272

Given the following code

interface IPerson {
   firstName: string;
   lastName: string;
}

var persons: { [id: string]: IPerson; } = {
   "p1": { firstName: "F1", lastName: "L1" },
   "p2": { firstName: "F2" }
};

Why isn't the initialization rejected? After all, the second object does not have the "lastName" property.

  • 12
    Note: this has since been fixed (not sure which exact TS version). I get these errors in VS, as you would expect: Index signatures are incompatible. Type '{ firstName: string; }' is not assignable to type 'IPerson'. Property 'lastName' is missing in type '{ firstName: string; }'. – Simon_Weaver Feb 23 '15 at 20:23
  • Can you please update this post: the title doesn't align the with question and the accepted answer! – minus one Jul 3 at 6:18
312

Edit: This has since been fixed in the latest TS versions. Quoting @Simon_Weaver's comment on the OP's post:

Note: this has since been fixed (not sure which exact TS version). I get these errors in VS, as you would expect: Index signatures are incompatible. Type '{ firstName: string; }' is not assignable to type 'IPerson'. Property 'lastName' is missing in type '{ firstName: string; }'.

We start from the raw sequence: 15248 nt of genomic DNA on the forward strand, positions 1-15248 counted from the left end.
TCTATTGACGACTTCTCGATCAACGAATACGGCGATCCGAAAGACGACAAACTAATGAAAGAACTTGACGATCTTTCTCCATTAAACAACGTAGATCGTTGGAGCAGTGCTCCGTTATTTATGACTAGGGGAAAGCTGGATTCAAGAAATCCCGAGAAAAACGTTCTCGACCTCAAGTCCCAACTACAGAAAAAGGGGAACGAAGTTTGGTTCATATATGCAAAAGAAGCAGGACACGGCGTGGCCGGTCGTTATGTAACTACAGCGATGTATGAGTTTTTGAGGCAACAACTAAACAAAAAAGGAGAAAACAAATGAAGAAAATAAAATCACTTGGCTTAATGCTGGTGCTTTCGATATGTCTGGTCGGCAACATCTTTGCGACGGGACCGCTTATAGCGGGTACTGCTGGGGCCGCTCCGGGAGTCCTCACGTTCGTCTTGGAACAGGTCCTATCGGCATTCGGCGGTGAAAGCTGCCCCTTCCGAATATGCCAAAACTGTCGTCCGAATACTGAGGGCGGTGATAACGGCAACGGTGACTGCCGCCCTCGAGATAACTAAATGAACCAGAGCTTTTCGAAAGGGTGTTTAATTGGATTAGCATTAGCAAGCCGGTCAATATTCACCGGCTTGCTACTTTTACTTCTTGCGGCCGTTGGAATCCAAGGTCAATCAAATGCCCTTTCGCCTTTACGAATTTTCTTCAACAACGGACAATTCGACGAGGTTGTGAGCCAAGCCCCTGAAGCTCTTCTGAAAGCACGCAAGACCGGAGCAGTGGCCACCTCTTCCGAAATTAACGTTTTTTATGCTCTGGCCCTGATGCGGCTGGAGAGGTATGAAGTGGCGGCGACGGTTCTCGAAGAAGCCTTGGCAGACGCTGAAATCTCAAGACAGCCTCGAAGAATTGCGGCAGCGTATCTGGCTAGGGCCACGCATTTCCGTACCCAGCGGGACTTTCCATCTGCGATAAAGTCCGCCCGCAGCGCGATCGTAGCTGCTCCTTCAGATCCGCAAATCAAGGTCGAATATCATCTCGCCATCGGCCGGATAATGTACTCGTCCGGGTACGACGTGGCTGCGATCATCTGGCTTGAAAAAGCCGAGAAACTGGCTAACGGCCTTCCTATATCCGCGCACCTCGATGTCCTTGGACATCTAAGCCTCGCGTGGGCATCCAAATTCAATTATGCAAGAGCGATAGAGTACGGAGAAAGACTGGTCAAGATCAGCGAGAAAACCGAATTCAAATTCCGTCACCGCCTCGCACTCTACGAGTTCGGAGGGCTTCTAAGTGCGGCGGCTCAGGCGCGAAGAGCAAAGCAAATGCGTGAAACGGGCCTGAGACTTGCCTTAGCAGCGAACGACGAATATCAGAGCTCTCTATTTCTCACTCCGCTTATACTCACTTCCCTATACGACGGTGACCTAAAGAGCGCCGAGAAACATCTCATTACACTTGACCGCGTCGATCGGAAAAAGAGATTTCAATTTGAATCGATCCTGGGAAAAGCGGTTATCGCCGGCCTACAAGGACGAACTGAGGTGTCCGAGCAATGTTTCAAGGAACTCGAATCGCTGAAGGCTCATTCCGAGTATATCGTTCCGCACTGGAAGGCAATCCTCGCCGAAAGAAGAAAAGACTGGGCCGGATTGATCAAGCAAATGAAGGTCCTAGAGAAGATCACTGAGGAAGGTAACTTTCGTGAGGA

Apparently this doesn't work when passing the initial data at declaration. I guess this is a bug in TypeScript, so you should raise one at the project site.

You can make use of the typed dictionary by splitting your example up in declaration and initialization, like:

var persons: { [id: string] : IPerson; } = {};
persons["p1"] = { firstName: "F1", lastName: "L1" };
persons["p2"] = { firstName: "F2" }; // will result in an error
| improve this answer | |
  • 4
    Why do you need the id symbol? It seems it is unnecessary. – kiewic Mar 8 '18 at 6:04
  • 5
    Using the id symbol, you can declare what the type of the keys of the dictionary should be. With the declaration above, you couldn't do the following: persons[1] = { firstName: 'F1', lastName: 'L1' } – thomaux Mar 8 '18 at 8:09
  • 3
    Always forget this syntax for some reason! – eddiewould Jul 31 '18 at 4:04
  • 16
    the id symbol can be named anything you like and was designed that way to make it easier to read code. e.g. { [username: string] : IPerson; } – Guy Park Aug 6 '18 at 7:26
  • 1
    @Robouste I would use Lodash' findKey method or if you prefer a native solution, you could build on Object.entries. If you're interested in getting the complete list of keys, take a look at Object.keys – thomaux Aug 29 '19 at 14:36
96

For using dictionary object in typescript you can use interface as below:

interface Dictionary<T> {
    [Key: string]: T;
}

and, use this for your class property type.

export class SearchParameters {
    SearchFor: Dictionary<string> = {};
}

to use and initialize this class,

getUsers(): Observable<any> {
        var searchParams = new SearchParameters();
        searchParams.SearchFor['userId'] = '1';
        searchParams.SearchFor['userName'] = 'xyz';

        return this.http.post(searchParams, 'users/search')
            .map(res => {
                return res;
            })